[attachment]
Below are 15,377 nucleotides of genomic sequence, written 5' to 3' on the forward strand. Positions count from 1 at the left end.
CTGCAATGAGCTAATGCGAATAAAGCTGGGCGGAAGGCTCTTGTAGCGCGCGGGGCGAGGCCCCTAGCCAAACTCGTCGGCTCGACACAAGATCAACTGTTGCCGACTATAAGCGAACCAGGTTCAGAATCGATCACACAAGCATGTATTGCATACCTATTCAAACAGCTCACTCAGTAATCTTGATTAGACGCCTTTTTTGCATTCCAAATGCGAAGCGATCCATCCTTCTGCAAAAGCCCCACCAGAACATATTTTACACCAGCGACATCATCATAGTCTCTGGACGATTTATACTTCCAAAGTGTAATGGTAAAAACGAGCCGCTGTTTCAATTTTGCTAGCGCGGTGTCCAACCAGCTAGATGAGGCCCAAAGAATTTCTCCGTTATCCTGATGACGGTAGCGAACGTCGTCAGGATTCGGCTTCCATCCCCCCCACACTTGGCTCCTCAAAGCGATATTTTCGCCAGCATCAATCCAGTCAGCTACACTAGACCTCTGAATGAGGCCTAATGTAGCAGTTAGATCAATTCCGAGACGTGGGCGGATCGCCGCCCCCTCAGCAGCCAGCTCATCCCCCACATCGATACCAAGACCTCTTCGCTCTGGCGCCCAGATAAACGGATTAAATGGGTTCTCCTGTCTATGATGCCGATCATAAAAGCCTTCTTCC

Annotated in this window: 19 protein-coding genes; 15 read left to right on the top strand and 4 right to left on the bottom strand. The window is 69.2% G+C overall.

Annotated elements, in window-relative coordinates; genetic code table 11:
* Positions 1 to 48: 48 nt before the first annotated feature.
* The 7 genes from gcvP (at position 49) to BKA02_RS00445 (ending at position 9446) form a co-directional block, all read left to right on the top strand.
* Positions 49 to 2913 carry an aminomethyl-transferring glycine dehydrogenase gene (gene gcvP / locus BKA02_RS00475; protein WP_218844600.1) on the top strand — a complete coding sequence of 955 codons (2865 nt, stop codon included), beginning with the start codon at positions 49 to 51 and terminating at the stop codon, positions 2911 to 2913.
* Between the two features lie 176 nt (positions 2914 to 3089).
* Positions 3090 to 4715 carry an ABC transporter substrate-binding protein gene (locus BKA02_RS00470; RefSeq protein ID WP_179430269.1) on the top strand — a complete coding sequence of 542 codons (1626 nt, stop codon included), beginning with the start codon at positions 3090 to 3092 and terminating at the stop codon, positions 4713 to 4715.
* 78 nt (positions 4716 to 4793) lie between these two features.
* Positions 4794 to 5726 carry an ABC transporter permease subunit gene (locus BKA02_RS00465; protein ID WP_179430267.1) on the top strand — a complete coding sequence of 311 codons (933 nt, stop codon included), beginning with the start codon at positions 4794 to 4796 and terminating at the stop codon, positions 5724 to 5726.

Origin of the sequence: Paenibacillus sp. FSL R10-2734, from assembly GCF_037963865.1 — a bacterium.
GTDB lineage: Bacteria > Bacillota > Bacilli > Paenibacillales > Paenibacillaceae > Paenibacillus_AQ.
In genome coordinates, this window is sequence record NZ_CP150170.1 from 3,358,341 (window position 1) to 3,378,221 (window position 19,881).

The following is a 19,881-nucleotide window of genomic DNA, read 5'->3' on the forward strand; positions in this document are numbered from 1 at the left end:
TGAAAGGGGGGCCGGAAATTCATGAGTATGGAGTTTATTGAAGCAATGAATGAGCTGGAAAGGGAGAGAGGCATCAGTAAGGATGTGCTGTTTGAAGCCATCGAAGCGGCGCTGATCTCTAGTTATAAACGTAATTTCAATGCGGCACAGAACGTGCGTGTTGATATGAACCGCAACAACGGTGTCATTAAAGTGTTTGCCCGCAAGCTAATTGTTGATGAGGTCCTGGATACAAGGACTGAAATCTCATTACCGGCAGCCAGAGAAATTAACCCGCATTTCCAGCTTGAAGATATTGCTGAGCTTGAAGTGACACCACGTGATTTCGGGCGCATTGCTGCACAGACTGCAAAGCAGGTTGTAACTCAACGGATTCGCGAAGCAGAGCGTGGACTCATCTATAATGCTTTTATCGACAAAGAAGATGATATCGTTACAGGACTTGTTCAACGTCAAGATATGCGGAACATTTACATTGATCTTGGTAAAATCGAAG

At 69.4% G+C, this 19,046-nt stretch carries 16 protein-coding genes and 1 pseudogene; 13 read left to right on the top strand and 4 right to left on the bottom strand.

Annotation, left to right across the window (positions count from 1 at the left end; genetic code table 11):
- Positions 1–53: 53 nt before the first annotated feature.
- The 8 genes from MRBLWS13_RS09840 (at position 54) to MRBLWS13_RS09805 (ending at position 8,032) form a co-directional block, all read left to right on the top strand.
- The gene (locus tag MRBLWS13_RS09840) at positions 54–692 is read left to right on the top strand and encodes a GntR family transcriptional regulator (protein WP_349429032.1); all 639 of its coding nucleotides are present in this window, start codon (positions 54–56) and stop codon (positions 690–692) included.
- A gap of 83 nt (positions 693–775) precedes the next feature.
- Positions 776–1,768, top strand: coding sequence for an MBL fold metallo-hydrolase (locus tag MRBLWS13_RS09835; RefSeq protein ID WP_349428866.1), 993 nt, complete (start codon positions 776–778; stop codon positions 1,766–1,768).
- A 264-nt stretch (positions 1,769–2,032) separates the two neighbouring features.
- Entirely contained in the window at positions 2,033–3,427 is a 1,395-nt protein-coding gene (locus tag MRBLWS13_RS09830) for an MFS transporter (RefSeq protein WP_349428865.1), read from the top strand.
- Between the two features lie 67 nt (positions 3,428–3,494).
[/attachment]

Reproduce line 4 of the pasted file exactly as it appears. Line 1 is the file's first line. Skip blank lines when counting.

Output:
Annotated elements, in window-relative coordinates; genetic code table 11: